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Expiration Dates on Recalls: When to Worry

Recalls happen more than you might think, but they usually affect very few drivers in the grand scheme of things. Vehicle manufacturers can issue them voluntarily or the National Highway Traffic Safety Administration (NHTSA) can order one. Either way, most drivers are unaware of what a recall entails.

You probably know that you need to get your vehicle into a manufacturer approved shop for repairs, but there’s more to consider. A top concern among consumers is whether recalls expire. Here’s what you need to know about expiration dates on recalls and when to start worrying.

The Recall Process

Once a recall is issued, manufacturers must let all registered owners and anyone who purchased the models in question know about it under federal law. This notification is sent via registered mail, explains the potential safety hazard, and instructs drivers on how to correct the problem.

Federal law also requires the manufacturers to pay for repairs. Drivers must be informed about how long the repair will take and who to contact if there is an issue, as well. The vast majority of recalls are also made public through the media weeks in advance of the letter. This helps drivers with out-of-date mailing addresses in the manufacturer’s system be notified as well.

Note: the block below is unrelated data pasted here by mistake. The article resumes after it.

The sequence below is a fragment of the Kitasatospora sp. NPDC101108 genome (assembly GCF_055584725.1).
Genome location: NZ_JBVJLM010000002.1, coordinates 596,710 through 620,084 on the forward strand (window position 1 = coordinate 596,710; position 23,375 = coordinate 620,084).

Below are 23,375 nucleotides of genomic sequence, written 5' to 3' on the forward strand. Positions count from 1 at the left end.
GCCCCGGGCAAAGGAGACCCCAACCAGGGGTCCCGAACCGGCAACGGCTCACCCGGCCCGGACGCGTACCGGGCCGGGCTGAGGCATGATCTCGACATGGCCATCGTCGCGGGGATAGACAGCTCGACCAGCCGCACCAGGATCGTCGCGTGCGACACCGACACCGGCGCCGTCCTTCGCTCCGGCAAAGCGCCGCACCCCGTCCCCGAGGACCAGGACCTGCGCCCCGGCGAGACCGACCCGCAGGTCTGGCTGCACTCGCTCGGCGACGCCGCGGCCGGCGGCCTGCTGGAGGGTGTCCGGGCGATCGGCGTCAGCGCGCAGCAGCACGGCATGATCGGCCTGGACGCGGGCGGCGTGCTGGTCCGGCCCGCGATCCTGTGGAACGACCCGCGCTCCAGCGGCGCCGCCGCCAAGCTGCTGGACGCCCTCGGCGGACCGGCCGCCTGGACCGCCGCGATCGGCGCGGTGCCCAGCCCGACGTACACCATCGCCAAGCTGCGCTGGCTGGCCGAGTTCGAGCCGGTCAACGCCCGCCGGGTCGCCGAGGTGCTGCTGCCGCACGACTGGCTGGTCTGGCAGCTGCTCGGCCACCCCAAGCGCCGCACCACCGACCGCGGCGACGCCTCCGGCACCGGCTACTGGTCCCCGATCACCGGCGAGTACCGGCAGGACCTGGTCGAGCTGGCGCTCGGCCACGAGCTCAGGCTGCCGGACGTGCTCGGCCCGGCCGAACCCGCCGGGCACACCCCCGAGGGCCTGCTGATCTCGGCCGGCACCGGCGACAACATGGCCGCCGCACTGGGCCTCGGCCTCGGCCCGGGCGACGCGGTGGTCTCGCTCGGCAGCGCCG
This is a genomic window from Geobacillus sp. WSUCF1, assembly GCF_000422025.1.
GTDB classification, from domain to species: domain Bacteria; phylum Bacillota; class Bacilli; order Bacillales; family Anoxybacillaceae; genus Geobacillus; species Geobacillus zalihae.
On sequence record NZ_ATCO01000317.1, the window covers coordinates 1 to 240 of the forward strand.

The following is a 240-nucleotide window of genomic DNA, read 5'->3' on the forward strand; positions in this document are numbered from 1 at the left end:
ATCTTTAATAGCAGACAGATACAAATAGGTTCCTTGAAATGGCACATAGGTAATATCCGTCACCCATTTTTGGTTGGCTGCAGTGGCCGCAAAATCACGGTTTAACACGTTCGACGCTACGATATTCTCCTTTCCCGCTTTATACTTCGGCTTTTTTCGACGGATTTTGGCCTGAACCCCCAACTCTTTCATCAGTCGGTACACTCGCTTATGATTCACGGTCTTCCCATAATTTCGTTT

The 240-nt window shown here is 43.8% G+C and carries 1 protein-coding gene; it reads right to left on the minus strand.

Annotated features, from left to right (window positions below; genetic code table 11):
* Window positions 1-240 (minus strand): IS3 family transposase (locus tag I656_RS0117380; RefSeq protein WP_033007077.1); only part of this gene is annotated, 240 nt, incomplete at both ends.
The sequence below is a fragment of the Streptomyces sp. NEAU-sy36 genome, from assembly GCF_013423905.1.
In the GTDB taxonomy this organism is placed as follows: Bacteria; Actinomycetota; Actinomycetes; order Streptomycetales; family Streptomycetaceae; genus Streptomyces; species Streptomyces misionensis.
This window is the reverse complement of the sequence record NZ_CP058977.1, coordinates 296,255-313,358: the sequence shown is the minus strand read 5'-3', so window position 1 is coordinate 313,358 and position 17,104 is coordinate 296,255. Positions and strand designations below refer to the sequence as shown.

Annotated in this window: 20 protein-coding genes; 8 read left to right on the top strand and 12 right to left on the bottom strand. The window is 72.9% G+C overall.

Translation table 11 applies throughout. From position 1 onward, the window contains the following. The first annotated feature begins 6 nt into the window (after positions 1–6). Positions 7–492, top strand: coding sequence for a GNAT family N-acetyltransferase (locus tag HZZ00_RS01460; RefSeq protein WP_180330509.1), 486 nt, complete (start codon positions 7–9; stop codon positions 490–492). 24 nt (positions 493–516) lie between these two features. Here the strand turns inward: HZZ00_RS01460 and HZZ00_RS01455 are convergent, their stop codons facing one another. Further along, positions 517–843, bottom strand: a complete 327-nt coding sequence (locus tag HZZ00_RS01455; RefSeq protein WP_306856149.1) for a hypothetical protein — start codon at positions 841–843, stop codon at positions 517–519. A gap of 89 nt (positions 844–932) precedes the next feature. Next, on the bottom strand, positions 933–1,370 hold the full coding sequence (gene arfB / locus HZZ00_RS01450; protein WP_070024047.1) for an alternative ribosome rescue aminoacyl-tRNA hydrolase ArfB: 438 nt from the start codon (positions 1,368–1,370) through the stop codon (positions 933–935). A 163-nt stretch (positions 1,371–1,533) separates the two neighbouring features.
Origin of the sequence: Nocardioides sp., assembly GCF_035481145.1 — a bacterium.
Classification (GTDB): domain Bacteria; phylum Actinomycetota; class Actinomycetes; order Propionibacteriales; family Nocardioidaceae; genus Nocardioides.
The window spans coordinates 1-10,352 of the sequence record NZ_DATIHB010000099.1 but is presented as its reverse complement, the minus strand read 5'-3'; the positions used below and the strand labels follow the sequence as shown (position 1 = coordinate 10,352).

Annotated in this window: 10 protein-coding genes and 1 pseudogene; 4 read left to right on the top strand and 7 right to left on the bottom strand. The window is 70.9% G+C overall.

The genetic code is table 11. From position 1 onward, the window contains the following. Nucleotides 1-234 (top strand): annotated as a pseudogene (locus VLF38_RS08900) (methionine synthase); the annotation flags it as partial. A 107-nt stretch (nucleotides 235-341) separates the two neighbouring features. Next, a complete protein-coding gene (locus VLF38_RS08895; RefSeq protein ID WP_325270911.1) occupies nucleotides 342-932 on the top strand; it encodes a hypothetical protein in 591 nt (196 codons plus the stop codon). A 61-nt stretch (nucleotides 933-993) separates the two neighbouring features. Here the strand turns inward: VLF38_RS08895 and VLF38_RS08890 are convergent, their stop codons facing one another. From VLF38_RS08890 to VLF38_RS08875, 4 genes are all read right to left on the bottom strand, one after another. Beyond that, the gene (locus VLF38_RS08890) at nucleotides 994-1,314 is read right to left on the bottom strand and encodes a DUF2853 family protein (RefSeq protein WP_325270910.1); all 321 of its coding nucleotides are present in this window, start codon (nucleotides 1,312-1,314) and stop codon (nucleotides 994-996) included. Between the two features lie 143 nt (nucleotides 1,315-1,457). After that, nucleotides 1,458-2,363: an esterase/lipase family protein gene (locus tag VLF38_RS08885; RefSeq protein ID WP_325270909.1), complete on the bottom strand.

If you happened to make the same repair prior to the recall, you can be reimbursed with proper receipts. Most manufacturers allow you seek compensation if the repair was made up to one year prior to the recall date.

Expiration Dates

Now that you know what happens during a recall, the question becomes if recalls expire. Some will have expiration dates that require drivers to get their car in for repairs within a certain time period. Those without an expiration are enforced for reasonable periods.

Reasonable periods can be tricky. The NHTSA says that a manufacturer must go out of business or the required parts for the repair are out of production. Manufacturers might try to get around this rule, though, claiming reasonable periods are within a timeframe.

If you run into this issue, you’ll need a legal expert in lemon law to force the manufacturer’s hand. These laws vary by state, which means you’ll need to hire an attorney licensed in yours. California’s premier lemon law legal experts work at Conn Law, PC, if you need a good reference for finding one in your state.

NHTSA Follow-Up

Manufacturers are required to file quarterly progress reports about the number of vehicles that been inspected and repaired. The NHTSA can then determine if the manufacturer needs to notify owners again with another round of letters. Car makers can also use DMV registrations to figure out which drivers haven’t come in for repairs yet.

With all of this communication, you won’t need to worry about knowing when to take your car in for a recall. The NHTSA’s rule about reasonable periods also mean you’re covered for an ample amount of time, but it’s still a good idea to get your car in for repairs as soon as possible. The longer you wait, the longer you’re driving around with a safety concern.